Luxury Vail Valley homes that are seemingly unoccupied and dormant for most of the year are anything but — it takes a team of professionals to provide the level of upkeep required in such an extreme alpine environment.
With so many second homes in the valley, first-time buyers are often surprised when they realize they can’t just leave their homes for extended periods of time, said Mike Connolly, of property management firm Triumph Mountain Properties. Without proper supervision and maintenance, homes can face everything from small inconveniences when owners return to devastating consequences while they’re away.
“You wouldn’t put a few million dollars into an investment portfolio and then not pay attention to it,” Connolly said. “You’ve invested here — your home should be appropriately taken care of.”
When looking for a property management firm in the valley, it’s important to factor in whether the company’s portfolio includes similar homes, word-of-mouth recommendations and what other services the property managers might offer. Here are 3 things to look out for when hiring a property management company for your home.
1. A firm specializing solely in property management
Companies that also offer other services might not provide the same level of service as a firm focused solely on managing luxury properties. Connolly said that owners should want their property managers’ undivided attention.
“You don’t want someone managing your property as a secondary line of business, where the focus for some companies might be on selling real estate because those payoffs are bigger,” he said.
True property management firms develop specific inspection protocols unique to each property and provide full-time, year-round focus, he said. And, it’s important to make sure the firm you hire has other properties similar to yours in their portfolio, Connolly said.
“There is a different level of care and expertise that goes into a $5 million to $10 million property versus a $750,000 condo, for example,” he added.
As for people who trust a friend, neighbor or other acquaintance to look after their homes, Connolly has this advice: be careful.
“Those people aren’t necessarily property managers, therefore they are not going to look at a property and think about it in terms of maintenance and upkeep the same way we are,” he said. “Also, they often have multiple occupations, which means your property is often not their priority.”
2. Top-notch maintenance inspections
New homeowners in the Vail Valley quickly learn that maintaining a home in a high alpine environment is a big undertaking.
“This place can be pretty brutal to anything that sits outside for long periods of time,” Connolly said. “We’re always looking to help owners understand what the ongoing costs to properly maintain this asset are.”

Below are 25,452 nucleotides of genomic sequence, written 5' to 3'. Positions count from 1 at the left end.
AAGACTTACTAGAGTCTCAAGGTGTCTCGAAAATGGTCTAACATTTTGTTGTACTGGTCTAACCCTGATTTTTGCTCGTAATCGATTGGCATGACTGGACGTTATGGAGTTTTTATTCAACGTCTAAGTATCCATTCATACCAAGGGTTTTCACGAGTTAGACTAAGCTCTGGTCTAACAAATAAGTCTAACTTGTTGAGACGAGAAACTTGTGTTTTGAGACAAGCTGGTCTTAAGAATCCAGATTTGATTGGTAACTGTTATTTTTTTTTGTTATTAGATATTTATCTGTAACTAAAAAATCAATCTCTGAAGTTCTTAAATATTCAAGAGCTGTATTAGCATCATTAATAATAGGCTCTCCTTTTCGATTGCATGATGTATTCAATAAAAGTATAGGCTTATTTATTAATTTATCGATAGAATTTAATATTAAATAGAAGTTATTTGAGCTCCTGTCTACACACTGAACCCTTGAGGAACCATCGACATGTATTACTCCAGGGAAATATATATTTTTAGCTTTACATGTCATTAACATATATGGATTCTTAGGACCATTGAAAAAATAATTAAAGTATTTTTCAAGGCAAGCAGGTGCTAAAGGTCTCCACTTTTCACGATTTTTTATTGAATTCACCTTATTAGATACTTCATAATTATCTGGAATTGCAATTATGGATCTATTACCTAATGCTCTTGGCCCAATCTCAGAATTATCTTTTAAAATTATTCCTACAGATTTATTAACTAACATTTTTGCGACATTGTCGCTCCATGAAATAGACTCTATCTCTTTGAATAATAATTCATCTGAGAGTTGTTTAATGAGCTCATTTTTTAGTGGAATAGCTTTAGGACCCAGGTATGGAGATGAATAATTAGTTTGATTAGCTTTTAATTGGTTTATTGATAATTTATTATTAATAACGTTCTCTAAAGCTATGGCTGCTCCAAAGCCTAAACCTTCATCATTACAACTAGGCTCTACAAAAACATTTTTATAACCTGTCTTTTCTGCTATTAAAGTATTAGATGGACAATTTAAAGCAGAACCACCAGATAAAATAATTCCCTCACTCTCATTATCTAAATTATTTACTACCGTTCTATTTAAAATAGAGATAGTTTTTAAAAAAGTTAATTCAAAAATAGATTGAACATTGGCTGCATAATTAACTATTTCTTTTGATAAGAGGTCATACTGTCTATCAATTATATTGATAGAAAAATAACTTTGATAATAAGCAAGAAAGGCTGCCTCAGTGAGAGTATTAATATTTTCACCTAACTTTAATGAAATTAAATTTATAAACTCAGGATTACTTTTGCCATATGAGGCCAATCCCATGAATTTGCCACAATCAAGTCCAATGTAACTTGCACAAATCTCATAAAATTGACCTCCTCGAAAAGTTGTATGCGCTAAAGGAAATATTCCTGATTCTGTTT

The weather provides a beating to wood exteriors, for example, so periodic refinishing is necessary. Thorough property managers also test snowmelt systems every year to make sure they’re ready for winter, ensure heat tape is working so that no ice dams can build up, and they run appliances, flush toilets and check to make sure temperatures are maintaining their set points, among countless other things.
“We commit to inspect properties once every 7 to 10 days,” Connolly said. “If there are not routine, scheduled maintenance to systems in a house, then we don’t have an opportunity to catch something before it goes wrong.”
Another seemingly minor thing that can really drive homeowners crazy is arriving home to discover the cable TV or internet isn’t working. A good property manager will be testing those connections regularly so everything works when the client arrives, Connolly said.
3. Personalized, concierge-type services
Maintenance is one very important part of property management, but homeowners should also be able to come home to comfort and conveniences after an extended time away.
“You should seek a relationship-driven company that’s looking not to just manage that physical asset, but also provide some personal service to the owners,” he said.
Property managers should be a local, personal service, and do things such as deliver your vehicle to you at the Vail Valley Jet Center, do your grocery shopping or make your dinner reservations.
“They should work with you as an owner to know what you expect your house to look like when you get here,” Connolly said. “There are two components (to property management): Maintain the property, and what we can do for you as an owner to make you happy. … When owners are coming to town, we want them to arrive at their house and instantly be able to relax and enjoy it, and not feel like there are things they have to do.”
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